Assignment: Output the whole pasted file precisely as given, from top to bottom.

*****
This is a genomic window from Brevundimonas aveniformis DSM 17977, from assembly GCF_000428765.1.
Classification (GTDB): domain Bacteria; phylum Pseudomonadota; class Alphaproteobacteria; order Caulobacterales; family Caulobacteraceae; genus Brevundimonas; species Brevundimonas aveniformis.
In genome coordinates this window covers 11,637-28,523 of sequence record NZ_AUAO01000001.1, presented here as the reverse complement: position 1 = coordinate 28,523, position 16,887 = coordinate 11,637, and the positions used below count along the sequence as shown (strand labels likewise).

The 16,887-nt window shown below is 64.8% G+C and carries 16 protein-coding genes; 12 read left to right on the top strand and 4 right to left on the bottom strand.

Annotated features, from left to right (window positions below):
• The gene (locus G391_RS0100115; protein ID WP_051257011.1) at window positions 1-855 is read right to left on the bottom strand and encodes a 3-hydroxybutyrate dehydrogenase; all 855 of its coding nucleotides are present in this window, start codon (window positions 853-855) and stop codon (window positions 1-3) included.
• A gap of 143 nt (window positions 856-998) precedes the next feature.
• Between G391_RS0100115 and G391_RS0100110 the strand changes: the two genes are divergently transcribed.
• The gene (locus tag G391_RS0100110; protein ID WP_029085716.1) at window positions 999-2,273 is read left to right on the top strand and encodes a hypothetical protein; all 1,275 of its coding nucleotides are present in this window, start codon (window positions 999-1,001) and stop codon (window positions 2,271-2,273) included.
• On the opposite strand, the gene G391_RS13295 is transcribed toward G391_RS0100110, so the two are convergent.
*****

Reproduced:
This is a genomic window from Brevundimonas aveniformis DSM 17977, from assembly GCF_000428765.1.
Classification (GTDB): domain Bacteria; phylum Pseudomonadota; class Alphaproteobacteria; order Caulobacterales; family Caulobacteraceae; genus Brevundimonas; species Brevundimonas aveniformis.
In genome coordinates this window covers 11,637-28,523 of sequence record NZ_AUAO01000001.1, presented here as the reverse complement: position 1 = coordinate 28,523, position 16,887 = coordinate 11,637, and the positions used below count along the sequence as shown (strand labels likewise).

The 16,887-nt window shown below is 64.8% G+C and carries 16 protein-coding genes; 12 read left to right on the top strand and 4 right to left on the bottom strand.

Annotated features, from left to right (window positions below):
• The gene (locus G391_RS0100115; protein ID WP_051257011.1) at window positions 1-855 is read right to left on the bottom strand and encodes a 3-hydroxybutyrate dehydrogenase; all 855 of its coding nucleotides are present in this window, start codon (window positions 853-855) and stop codon (window positions 1-3) included.
• A gap of 143 nt (window positions 856-998) precedes the next feature.
• Between G391_RS0100115 and G391_RS0100110 the strand changes: the two genes are divergently transcribed.
• The gene (locus tag G391_RS0100110; protein ID WP_029085716.1) at window positions 999-2,273 is read left to right on the top strand and encodes a hypothetical protein; all 1,275 of its coding nucleotides are present in this window, start codon (window positions 999-1,001) and stop codon (window positions 2,271-2,273) included.
• On the opposite strand, the gene G391_RS13295 is transcribed toward G391_RS0100110, so the two are convergent.